Glycaemia-independent ethnic differences in HbA(1c) in subjects with impaired glucose tolerance

Diabet Med. 2009 Oct;26(10):1068-9. doi: 10.1111/j.1464-5491.2009.02803.x.

Abstract

Aim: To study the ethnic differences in HbA(1c) between Whites and South Asians with impaired glucose tolerance.

Methods: We audited 75g oral glucose tolerance tests (OGTT) performed in Clinical Chemistry, New Cross Hospital, Wolverhampton over 1 year. HbA(1c) and glycaemia were compared between Whites and South Asians with impaired glucose intolerance (IGT).

Results: There were 46 South Asians (22 female) and 88 Whites (41 female). South Asian subjects were younger (59.2 +/- 14.31 vs. 67.6 +/- 12.63 yrs; P < 0.001) and weighed less (78.1 +/- 17.2 vs. 87.47 +/- 19.1 kgs; P < 0.001) than White subjects. HbA(1c) levels were higher (6.5 +/- 0.7 vs. 6.1 +/- 0.6%; P < 0.001) in South Asians compared to Whites. Fasting glucose (5.71 +/- 0.5 vs. 5.93 +/- 0.7; P = 0.039) was lower in South Asians but 2hour glucose (10.5 +/- 1.0 vs. 10.40 +/- 0.9; P = 0.404) was similar in both ethnic groups.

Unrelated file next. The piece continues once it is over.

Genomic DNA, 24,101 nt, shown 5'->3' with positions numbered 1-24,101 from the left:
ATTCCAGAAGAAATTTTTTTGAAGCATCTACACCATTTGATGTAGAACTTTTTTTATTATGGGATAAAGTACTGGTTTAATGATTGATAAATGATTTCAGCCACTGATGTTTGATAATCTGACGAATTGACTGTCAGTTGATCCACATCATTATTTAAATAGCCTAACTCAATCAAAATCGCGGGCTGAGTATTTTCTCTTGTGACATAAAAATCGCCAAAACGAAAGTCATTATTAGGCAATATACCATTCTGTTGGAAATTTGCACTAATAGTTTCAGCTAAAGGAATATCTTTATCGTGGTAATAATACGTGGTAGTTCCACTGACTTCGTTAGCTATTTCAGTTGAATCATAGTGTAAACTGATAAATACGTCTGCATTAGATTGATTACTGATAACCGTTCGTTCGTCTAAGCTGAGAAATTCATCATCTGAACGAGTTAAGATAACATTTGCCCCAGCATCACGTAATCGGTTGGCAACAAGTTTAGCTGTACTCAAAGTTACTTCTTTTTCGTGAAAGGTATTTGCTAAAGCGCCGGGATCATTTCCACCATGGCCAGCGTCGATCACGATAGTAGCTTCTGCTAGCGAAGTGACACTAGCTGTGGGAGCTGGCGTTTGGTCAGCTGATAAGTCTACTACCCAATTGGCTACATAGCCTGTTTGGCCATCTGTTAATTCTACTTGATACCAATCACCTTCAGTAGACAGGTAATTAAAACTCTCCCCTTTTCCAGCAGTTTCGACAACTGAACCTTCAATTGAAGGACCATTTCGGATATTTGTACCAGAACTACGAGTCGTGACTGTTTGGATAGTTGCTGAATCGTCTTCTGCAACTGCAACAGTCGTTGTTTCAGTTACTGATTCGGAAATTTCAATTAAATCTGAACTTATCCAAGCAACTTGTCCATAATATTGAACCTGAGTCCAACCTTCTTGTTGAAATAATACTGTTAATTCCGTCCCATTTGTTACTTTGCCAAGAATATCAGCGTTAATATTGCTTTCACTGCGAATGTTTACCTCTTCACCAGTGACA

Conclusion: South Asians have higher HbA(1c) levels than Whites despite lower fasting glucose value on OGTT, indicating ethnic differences in HbA(1c) are due to glycaemia-independent factors.

Publication types

  • Comparative Study

MeSH terms

  • Adult
  • Aged
  • Aged, 80 and over
  • Asian Continental Ancestry Group / ethnology
  • Blood Glucose / metabolism*
  • England
  • European Continental Ancestry Group
  • Fasting / blood*
  • Female
  • Glucose Intolerance / blood*
  • Glucose Tolerance Test*
  • Glycated Hemoglobin A / analysis*
  • Humans
  • Male
  • Middle Aged

Substances

  • Blood Glucose
  • Glycated Hemoglobin A